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Drive – An Overrated Pile of Steaming Film

April 1, 2012

I hired this film only based on the respected and high IMDB rating (8.0 at the time of seeing it). The title of the movie suggests that the plot would revolve around driving, perhaps getaway driving or racing. I am not sure how the movie warrants the title as the total amount of driving scenes amounted to a total of two.

Drive has to be one of the most overrated movies that I have seen and left me wondering would my time be  better spent making action figures from fusilli pasta.

Ryan Goslings plays the main character that says little and stares a lot (pauses lasting up to 10 seconds). I was even beginning to suspect he is playing an autistic individual. The slow interactions between Gosling and other characters made the movie tedious and as one critic put it made you ‘see the changing of seasons in the background’.

Most other characters of the film are unbelievable. Carey Mulligan who plays Goslings neighbor and who appears to be attracted to him, seems to have caught the same silent staring disease. Both characters are poorly developed and make irrational decisions. After Mulligan meets Gosling for the second time (meeting consist of looking at each other awkwardly and grinning like two stoners), he is already at her place taking on the father role. We find out the real father was in jail and was just released. At the same time we learn that the real father is in trouble with the mob and needs to rob a store for cash he owns. So out of the blue Goslings makes an irrational danger prone decision, volunteering to be the getaway driver for a guy he just met, who doesn’t even like him and who’s entrance into the film appears to have  severed the relationship that was developing between Gosling and Mulligan.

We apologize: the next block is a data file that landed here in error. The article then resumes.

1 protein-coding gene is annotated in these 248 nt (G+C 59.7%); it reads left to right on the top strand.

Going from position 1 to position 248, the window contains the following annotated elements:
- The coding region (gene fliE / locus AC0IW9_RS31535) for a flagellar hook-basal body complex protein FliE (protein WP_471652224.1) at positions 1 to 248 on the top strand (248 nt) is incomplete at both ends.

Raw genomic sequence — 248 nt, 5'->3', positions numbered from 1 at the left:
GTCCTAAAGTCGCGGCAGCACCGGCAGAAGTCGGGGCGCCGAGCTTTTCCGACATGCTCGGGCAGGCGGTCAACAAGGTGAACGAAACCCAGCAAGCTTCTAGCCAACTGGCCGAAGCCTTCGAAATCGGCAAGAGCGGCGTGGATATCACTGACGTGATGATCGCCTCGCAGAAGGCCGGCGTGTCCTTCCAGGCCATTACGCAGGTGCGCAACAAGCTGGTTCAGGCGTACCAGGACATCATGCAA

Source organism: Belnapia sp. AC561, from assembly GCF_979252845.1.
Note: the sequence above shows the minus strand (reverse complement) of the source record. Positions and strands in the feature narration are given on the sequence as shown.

Gosling is a blank canvas. We never learn his name in the movie, and his motivation for doing things is not explained. Why does he work as a getaway drive anyway? Obviously not for cash, as the end of the movie shows a scene where Gosling finishes off the last mob boss and leaves a million dollars abandoned on the pavement. His character development and portrayal is also awful. Half the movie he is a grinning mime, then all of a sudden he is a berserker running around seeking revenge for the death of the guy he doesn’t know. This involved grotesque, ultra-violent scenes that stick out more than a fork in the eye. And yes there was a scene with one goon turning randomly onto one of his own and sticking a fork in his eye followed by a butcher’s knife to the throat.  Once again why? And where are the police in all of this. Are we to believe that a cleaning company is hired each time with the explanation of a dog on heat, to clean up the pool of blood left after the frequent altercations?

The movie tried to be lot and succeeds at nothing. The pink cursive neon title was suggested by one viewer as an example of how the film is actually some “reflection” of films from the 70’s and 80’s, as if that is why the film was so out of focus. No the pink neon title is not the missing piece that reveals the previously undecipherable message. It’s just more dung that was flung at the wall together with the thin romance story, unbelievable action scenes and some one-dimensional drama, in hopes that together the splatter would reveal a modern day masterpiece. It didn’t.

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One Comment leave one →
  1. Anonymous permalink
    July 9, 2013 5:06 pm

    your a capo

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